Louisa (Albury) Lawson was an Australian poet, journalist and publisher during the period 1848 – 1920.
LOUISA LAWSON HOLDS two important claims to fame besides her talents as a journalist and poet. Louisa was instrumental in helping to give women the vote in Australia. She’s often called the “mother of womanhood suffrage.” She was also the mother of one of Australia’s most beloved writers, Henry Lawson.
Louisa Lawson was born Louisa Albury on 17 February 1848 at
Guntawang near Mudgee, New South Wales. From her earliest days, Louisa rebelled against what she felt were the unjust restrictions of the times.
The only way Louisa could leave her family home was to marry and so at age 18 she married Niels Hertsberg Larson. (He later changed his name to Peter Lawson.) The family was very poor and often on the move as Peter Lawson followed opportunities for work. With Louisa’s urging, they eventually settled down on a small farm, however Peter was often away for longer and longer periods of time on contracting jobs. Louisa was left alone to do the hard work of caring for the family and farm and enduring the loneliness.
In 1883 Louisa left her husband and moved to Sydney where she started up a boarding house. There she met a variety of people including political radicals and social reformers and immersed herself in the issues of the times.
Her son Henry later moved to Sydney and was re-united with his mother. In 1887-8 he and his mother edited the Republican, a publication calling for all Australians to unite under the ‘ flag of a Federated Australia’. The Nationalist replaced the Republican, but only lasted for two issues.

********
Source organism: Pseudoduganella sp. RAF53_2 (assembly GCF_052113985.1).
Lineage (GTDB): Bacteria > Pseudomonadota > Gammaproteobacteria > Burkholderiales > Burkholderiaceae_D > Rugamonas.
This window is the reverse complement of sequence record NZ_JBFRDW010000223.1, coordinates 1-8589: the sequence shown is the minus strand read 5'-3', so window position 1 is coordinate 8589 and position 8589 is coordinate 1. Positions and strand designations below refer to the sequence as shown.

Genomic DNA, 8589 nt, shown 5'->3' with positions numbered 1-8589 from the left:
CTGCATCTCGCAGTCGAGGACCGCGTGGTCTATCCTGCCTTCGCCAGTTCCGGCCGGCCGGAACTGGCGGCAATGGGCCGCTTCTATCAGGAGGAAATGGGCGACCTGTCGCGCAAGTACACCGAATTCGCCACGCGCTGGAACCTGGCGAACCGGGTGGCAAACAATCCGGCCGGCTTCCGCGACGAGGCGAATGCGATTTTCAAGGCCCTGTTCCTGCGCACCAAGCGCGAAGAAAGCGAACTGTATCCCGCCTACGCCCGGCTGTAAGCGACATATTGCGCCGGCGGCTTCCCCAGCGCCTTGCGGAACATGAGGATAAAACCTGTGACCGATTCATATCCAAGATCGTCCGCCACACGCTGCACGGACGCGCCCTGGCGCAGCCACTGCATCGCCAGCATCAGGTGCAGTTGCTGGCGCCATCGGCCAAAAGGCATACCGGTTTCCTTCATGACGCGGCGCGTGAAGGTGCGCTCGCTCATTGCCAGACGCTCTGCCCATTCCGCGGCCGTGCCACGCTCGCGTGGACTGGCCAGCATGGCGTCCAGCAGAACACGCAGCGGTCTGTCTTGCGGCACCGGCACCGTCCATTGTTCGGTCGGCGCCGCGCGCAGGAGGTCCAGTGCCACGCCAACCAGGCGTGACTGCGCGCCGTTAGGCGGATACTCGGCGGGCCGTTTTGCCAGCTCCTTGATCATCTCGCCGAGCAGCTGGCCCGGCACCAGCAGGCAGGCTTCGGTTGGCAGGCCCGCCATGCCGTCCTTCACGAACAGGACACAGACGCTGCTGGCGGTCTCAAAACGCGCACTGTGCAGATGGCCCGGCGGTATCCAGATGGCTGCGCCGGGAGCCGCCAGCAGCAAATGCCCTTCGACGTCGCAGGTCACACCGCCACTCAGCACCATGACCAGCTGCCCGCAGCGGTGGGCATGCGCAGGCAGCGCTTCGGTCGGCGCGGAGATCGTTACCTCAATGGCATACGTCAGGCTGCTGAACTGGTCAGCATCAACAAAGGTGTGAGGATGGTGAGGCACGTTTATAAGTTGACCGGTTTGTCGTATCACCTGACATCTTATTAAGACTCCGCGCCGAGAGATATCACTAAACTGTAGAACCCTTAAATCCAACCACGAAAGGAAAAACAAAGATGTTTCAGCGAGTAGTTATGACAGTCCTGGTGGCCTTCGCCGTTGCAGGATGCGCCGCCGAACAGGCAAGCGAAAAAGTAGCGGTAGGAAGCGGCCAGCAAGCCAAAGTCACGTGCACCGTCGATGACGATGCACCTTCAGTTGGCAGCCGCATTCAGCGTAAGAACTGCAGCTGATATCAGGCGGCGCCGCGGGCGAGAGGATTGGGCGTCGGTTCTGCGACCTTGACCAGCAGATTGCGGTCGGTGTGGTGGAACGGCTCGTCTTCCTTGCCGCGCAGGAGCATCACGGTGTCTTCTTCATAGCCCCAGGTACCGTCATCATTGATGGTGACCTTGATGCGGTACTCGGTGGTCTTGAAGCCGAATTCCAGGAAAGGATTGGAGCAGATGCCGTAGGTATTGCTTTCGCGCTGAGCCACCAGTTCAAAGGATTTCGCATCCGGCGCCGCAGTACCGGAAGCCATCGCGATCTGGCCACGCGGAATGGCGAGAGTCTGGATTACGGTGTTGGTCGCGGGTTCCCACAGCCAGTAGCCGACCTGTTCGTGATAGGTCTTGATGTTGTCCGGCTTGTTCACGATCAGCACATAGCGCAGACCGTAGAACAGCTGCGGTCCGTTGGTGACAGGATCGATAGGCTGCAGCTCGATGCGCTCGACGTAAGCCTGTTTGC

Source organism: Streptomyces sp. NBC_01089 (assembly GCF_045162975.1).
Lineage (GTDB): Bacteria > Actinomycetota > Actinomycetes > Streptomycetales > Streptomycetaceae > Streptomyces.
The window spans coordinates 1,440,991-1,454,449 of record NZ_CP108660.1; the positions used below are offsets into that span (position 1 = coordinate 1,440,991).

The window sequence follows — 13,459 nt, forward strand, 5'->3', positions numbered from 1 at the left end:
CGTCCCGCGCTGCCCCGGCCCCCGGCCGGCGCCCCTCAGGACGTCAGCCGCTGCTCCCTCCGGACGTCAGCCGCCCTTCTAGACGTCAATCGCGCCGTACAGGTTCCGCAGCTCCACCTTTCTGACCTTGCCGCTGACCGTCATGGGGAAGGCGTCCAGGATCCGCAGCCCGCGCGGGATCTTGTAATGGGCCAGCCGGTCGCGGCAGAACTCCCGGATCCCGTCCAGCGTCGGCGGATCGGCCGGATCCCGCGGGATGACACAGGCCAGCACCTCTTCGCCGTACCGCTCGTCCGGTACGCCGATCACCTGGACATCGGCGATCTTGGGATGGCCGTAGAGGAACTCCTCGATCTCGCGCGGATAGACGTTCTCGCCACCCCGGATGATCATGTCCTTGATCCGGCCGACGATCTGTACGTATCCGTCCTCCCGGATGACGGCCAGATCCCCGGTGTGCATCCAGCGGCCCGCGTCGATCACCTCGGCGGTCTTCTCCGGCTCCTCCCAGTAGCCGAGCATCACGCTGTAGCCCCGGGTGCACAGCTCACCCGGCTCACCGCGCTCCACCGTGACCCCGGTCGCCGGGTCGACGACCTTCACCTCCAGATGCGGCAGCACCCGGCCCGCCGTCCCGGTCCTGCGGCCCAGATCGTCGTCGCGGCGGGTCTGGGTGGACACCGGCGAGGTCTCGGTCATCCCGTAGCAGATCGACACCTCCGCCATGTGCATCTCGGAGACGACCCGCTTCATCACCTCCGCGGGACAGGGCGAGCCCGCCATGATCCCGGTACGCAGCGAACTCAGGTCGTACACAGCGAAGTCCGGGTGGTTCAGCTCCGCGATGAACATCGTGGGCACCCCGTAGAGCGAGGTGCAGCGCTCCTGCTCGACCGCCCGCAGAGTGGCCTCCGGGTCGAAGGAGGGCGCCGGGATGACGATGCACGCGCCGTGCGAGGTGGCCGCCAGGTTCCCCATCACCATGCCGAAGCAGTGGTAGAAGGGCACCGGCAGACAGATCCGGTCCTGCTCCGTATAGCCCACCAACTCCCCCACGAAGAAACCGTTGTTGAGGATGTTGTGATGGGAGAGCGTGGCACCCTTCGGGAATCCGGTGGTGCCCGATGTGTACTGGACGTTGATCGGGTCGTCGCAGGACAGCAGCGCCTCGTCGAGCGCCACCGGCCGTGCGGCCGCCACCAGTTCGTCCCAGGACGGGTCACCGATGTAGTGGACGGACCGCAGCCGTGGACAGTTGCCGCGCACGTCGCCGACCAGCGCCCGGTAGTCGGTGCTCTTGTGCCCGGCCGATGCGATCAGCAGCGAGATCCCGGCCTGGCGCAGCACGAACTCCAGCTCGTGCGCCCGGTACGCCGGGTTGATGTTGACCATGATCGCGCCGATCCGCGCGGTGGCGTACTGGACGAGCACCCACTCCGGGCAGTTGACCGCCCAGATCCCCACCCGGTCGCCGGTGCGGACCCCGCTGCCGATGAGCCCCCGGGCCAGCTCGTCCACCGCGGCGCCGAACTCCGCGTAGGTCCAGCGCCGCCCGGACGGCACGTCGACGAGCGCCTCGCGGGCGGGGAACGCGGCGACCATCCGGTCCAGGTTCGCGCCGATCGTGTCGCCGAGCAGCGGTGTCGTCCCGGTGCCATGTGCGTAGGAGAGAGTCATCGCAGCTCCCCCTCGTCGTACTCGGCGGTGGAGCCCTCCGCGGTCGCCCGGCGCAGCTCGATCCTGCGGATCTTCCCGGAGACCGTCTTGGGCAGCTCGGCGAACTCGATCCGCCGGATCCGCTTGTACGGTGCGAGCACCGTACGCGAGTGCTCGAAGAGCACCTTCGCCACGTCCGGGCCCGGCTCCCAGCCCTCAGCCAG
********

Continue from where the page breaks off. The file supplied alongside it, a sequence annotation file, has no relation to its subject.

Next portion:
In 1888 Louisa began a new publication called The Dawn: A Journal for Australian Women. It was the first of its kind – written, edited and printed by women and featured interests important to women. It offered advice, discussed politics, and contained short stories, news of women’s activities around the world as well as fashion articles and sewing patterns.
Louisa joined the Womanhood Suffrage League in 1891 and became one of Australia’s early feminists. To support the effort, she allowed the League to use The Dawn presses to print their literature for free and worked tirelessly fighting for woman’s rights. Henry Lawson’s exposure to his mother’s political and journalistic efforts helped shape his writings.
Louisa is credited with helping make women’s vote a precondition of a federated Australia and was hailed as the “mother of womanhood suffrage” when in 1902 women were given the right to vote. She continued to publish The Dawn and push for women’s rights for the next 17 years.
Louisa Lawson – poet, journalist, publisher, feminist, and mother of Henry Lawson – died on 12 August 1920.